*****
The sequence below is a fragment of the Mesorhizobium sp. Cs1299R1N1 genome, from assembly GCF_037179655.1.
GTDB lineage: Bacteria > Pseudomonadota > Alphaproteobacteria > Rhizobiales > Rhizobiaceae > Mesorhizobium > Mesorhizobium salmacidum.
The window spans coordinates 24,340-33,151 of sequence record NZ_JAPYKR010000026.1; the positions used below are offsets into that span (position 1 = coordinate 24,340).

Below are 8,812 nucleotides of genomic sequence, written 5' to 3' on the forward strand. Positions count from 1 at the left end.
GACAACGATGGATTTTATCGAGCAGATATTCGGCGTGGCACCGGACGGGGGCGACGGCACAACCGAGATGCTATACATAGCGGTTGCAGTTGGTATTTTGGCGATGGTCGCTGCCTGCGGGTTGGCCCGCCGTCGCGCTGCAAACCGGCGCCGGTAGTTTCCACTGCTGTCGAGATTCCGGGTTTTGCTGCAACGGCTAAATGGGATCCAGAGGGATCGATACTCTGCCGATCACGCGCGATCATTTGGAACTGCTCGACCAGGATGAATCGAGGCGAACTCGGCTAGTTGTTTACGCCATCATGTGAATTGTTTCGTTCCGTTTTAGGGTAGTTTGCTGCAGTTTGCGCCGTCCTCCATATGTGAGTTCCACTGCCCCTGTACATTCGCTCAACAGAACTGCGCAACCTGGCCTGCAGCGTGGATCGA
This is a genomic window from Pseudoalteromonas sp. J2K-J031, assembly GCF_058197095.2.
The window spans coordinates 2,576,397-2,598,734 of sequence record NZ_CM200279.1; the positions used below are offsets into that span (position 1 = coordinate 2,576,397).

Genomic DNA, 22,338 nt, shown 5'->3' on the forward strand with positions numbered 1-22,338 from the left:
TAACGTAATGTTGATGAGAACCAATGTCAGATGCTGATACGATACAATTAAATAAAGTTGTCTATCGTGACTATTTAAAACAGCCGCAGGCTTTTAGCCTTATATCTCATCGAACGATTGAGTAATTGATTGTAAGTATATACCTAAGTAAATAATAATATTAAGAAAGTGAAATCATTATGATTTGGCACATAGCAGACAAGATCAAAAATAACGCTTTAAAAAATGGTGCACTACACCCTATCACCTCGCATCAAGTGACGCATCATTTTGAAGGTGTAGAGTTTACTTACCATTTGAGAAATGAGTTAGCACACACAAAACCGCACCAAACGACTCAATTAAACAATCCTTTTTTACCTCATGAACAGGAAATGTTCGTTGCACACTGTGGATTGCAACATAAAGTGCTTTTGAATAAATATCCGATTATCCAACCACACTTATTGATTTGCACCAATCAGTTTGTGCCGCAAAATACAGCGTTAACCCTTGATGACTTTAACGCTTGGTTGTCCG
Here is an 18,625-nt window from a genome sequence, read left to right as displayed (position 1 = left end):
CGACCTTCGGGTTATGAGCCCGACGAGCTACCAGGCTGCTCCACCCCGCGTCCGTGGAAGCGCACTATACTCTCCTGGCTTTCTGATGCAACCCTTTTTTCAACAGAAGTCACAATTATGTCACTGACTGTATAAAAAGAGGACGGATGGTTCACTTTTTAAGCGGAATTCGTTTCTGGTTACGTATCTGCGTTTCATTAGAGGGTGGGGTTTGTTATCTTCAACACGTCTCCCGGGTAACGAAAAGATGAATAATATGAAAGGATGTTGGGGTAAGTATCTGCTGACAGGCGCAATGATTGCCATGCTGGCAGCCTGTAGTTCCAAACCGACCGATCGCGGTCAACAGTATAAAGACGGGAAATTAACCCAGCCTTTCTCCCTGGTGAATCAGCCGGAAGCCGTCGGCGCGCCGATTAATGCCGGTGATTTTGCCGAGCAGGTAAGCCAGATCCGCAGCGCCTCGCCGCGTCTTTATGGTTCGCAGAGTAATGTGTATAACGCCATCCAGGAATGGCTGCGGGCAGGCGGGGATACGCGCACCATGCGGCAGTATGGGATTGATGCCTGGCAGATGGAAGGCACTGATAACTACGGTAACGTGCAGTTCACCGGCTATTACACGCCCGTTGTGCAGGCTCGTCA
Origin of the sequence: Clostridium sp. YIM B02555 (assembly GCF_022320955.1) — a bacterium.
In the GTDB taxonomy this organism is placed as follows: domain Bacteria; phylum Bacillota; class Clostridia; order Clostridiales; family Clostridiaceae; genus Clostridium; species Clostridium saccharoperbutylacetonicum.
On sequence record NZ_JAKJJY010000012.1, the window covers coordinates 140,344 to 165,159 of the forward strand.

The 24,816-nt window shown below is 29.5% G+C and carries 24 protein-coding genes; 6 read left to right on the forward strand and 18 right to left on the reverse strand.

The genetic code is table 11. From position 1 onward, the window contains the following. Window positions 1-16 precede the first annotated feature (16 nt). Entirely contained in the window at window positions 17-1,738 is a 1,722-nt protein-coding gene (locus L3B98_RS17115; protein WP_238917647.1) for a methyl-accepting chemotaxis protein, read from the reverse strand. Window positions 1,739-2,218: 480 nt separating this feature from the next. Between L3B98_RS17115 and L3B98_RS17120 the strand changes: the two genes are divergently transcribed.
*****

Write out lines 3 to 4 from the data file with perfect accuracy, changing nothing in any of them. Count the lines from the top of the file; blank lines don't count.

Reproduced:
The window spans coordinates 24,340-33,151 of sequence record NZ_JAPYKR010000026.1; the positions used below are offsets into that span (position 1 = coordinate 24,340).

Below are 8,812 nucleotides of genomic sequence, written 5' to 3' on the forward strand. Positions count from 1 at the left end.